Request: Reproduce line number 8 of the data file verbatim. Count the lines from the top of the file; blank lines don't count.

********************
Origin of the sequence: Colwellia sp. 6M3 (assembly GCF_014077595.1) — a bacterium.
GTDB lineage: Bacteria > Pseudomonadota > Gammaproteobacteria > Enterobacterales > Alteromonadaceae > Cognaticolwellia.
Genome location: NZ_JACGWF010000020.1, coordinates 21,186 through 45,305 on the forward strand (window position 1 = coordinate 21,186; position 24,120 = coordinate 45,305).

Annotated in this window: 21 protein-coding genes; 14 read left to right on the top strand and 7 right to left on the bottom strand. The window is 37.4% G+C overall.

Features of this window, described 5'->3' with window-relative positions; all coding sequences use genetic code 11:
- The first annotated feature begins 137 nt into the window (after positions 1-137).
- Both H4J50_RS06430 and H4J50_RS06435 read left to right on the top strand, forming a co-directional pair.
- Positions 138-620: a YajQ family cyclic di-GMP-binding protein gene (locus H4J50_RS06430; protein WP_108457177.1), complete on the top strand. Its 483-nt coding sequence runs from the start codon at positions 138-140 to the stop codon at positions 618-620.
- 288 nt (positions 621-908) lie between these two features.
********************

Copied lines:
- Positions 138-620: a YajQ family cyclic di-GMP-binding protein gene (locus H4J50_RS06430; protein WP_108457177.1), complete on the top strand. Its 483-nt coding sequence runs from the start codon at positions 138-140 to the stop codon at positions 618-620.